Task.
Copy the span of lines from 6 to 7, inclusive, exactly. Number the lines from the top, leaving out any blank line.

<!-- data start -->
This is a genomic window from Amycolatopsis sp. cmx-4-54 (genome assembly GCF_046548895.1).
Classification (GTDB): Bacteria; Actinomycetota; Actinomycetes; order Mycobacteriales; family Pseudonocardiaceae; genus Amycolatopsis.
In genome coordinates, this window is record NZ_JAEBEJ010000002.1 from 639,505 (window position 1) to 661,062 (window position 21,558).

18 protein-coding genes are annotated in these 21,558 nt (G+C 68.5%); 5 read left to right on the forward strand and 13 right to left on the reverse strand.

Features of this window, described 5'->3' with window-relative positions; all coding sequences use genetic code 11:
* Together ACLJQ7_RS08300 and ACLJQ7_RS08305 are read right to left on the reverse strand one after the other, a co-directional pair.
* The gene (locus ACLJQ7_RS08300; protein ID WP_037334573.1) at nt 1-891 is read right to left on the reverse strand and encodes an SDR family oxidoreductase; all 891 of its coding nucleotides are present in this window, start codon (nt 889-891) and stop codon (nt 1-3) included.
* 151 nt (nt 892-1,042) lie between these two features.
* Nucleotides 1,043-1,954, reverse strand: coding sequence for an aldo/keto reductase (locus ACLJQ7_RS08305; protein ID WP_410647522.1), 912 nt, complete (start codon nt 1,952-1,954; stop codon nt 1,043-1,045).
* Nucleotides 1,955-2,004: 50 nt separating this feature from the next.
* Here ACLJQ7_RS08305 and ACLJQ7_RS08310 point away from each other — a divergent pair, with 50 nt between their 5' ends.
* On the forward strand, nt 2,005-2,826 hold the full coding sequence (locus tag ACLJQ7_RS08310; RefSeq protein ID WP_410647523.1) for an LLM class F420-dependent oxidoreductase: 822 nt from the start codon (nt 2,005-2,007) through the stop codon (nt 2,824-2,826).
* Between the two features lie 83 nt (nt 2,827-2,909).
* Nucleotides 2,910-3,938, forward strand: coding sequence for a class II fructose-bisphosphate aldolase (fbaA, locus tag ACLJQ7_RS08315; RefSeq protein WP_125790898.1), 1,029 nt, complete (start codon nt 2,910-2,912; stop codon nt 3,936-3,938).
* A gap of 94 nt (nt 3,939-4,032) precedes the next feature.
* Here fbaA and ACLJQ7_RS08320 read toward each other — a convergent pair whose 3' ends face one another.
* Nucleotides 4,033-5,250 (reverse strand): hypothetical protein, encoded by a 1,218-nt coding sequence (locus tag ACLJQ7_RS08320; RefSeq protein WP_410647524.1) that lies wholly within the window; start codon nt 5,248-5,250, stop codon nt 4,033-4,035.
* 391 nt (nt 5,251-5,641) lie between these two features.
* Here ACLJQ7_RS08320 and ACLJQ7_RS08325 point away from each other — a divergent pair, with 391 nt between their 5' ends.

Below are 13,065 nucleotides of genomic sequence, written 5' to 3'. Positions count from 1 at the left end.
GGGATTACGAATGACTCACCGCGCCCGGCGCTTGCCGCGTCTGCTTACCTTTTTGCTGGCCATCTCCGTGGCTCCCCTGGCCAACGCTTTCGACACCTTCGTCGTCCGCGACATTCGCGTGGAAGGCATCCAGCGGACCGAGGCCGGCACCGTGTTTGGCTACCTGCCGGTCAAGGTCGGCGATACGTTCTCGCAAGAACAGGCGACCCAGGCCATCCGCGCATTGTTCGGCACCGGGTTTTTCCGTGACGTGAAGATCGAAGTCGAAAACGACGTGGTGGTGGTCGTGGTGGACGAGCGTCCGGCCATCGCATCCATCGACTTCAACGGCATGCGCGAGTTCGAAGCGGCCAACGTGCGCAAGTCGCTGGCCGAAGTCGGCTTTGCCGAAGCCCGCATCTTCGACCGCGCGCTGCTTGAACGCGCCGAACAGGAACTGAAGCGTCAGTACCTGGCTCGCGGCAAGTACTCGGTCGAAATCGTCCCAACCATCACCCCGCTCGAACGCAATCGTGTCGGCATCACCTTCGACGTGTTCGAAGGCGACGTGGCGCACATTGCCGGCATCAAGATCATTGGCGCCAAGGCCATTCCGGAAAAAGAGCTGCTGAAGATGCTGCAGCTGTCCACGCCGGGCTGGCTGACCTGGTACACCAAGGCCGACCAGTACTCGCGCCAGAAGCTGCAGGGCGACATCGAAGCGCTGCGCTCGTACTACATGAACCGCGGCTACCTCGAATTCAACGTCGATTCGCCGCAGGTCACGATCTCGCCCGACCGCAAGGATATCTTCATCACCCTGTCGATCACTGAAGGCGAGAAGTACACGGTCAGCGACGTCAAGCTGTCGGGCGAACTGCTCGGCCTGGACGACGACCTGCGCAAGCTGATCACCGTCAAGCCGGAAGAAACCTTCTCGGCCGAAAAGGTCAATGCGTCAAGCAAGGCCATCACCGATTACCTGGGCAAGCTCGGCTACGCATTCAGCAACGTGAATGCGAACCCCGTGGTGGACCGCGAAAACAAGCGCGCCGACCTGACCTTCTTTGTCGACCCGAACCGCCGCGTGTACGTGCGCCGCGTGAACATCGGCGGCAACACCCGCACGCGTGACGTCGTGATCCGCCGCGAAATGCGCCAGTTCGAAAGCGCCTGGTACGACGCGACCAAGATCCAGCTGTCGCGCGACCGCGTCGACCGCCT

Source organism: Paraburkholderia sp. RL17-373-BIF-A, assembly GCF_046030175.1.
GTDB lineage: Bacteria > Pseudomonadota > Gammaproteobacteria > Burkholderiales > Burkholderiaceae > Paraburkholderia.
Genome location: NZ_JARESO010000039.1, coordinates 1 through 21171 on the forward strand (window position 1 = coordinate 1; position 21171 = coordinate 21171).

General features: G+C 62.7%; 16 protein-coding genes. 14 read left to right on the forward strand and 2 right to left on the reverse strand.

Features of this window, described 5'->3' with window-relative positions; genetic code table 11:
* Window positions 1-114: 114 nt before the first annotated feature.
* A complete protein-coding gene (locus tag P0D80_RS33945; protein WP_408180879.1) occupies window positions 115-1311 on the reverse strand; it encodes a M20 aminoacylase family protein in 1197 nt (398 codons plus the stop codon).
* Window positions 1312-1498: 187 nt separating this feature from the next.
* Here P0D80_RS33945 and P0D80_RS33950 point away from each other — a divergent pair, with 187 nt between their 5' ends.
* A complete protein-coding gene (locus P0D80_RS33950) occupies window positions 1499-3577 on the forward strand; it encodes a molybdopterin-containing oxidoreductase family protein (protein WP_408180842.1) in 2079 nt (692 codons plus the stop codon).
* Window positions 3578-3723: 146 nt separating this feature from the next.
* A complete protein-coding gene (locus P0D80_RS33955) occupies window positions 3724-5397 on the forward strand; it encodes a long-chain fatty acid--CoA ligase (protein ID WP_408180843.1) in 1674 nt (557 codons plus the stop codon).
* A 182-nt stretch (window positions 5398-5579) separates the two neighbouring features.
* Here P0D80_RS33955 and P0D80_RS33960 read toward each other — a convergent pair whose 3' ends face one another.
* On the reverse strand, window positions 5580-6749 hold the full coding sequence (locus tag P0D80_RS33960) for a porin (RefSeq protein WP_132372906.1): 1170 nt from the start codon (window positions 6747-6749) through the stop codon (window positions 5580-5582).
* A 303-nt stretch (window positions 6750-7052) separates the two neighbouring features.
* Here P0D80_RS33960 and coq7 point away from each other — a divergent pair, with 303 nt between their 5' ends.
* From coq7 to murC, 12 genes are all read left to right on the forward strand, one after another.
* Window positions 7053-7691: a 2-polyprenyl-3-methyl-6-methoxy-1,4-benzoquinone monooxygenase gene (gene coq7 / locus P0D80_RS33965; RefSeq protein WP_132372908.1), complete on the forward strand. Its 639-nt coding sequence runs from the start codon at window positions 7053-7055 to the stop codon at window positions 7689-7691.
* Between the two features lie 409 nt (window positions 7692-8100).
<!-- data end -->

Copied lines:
* Together ACLJQ7_RS08300 and ACLJQ7_RS08305 are read right to left on the reverse strand one after the other, a co-directional pair.
* The gene (locus ACLJQ7_RS08300; protein ID WP_037334573.1) at nt 1-891 is read right to left on the reverse strand and encodes an SDR family oxidoreductase; all 891 of its coding nucleotides are present in this window, start codon (nt 889-891) and stop codon (nt 1-3) included.